Cam Newton in 2013: Is This Progress?
Cam Newton entered the NFL equipped with outlandish amounts of physical talent. His arm was a rifle shot; he could make all the throws (touch is a different story). His running prowess was akin to the power style of a 6’5 fullback with 4.58 speed. Yet, in spite of these tools, Newton had his fair share of critics, critics who were dubious of Newton’s ability to assimilate to the mental grind of the professional level. Did he possess the acuity to digest and translate complex defensive information? 36 games into his young career, this question remains a valid one. Newton’s lack of progress is cause for apprehension. [am4show have=’p3;p4;p7;p9;’ guest_error=’Front Office’ user_error=’Front Office’ ]
Newton through first four games 2011-2013
|Year||Completion %||Pass TD/INT||Rush yards||Rush TD||Sacks taken|
Pocket pressure, or lack thereof, has and will continue to be the determining factor in Newton’s pass game success. In 90 drop-backs under no pressure in 2013, he is completing 60% of his throws with a 4/2 TD/INT ratio and 89.6 NFL QB Rating. In 58 drop-backs classified as “under pressure”, he’s completed 58% of his passes with a 2/3 TD/INT ratio and 54.0 QB Rating. As expected, Newton has failed to consistently diagnose the blitz and make the proper pre-snap adjustments: he’s been blitzed on 73 drop-backs, taking 11 sacks and tossing four interceptions.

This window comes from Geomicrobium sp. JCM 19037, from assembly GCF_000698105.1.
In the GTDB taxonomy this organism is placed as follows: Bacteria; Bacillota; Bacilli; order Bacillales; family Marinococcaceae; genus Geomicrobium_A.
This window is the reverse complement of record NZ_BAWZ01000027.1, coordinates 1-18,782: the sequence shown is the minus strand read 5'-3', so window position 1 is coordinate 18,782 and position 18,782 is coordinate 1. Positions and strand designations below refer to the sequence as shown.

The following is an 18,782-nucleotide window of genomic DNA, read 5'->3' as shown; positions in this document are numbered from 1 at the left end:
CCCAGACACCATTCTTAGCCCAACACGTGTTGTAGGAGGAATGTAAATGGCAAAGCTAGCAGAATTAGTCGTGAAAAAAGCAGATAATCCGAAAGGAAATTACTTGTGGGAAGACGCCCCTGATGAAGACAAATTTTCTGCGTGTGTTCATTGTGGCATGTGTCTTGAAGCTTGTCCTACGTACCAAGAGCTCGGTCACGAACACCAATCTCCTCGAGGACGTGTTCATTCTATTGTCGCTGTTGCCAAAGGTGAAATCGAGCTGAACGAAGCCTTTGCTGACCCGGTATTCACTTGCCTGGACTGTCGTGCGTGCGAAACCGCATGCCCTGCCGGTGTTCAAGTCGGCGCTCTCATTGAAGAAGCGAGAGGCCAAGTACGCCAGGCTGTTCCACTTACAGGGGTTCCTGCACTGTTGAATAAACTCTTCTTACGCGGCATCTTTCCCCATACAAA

Defensive fronts are now well-schooled in handling Newton’s impromptu running, but he still insists on attempting to escape unavoidable pressure rather than throwing the ball away. Or he’ll choose to remain the pocket with seemingly no idea of the chaos about to swallow him up. As a result, he’s taken 15 sacks for a total loss of 117 yards. There is no question the Panthers offensive-line is patchwork material (and the group just lost Amini Silatolu to a torn ACL), but he’s not doing them any favors by holding onto the rock for five seconds:
As is the case for a number of quarterbacks in today’s NFL, Newton suffers with “LOOR Syndrome” – Locked on One Receiver. All he sees is his pre-snap target, completely oblivious to any defender (s) who might wander into that throwing window. In particular, Newton has been having difficulty accounting for dropping linebackers (or safeties that show blitz, but back off). This limitation has not improved since day one, and his decisions really make you scratch your head:
Does Cam Newton make all the throws, sideline to sideline? Indeed. Will Newton barrel over defenders on third and short to pick up a first down? You bet. But does he possess the football intelligence to be an elite level QB? He does not. And I’m a firm believer that IQ is not an attribute that all of a sudden one day clicks. The truth is this is not about progress; he is what he is. From pocket awareness to staring down receivers to failure to interpret defensive schemes – Newton’s limitations are apparent. He must start getting rid of the ball quicker before the hits pile up. He NEEDS his legs to be an effective quarterback.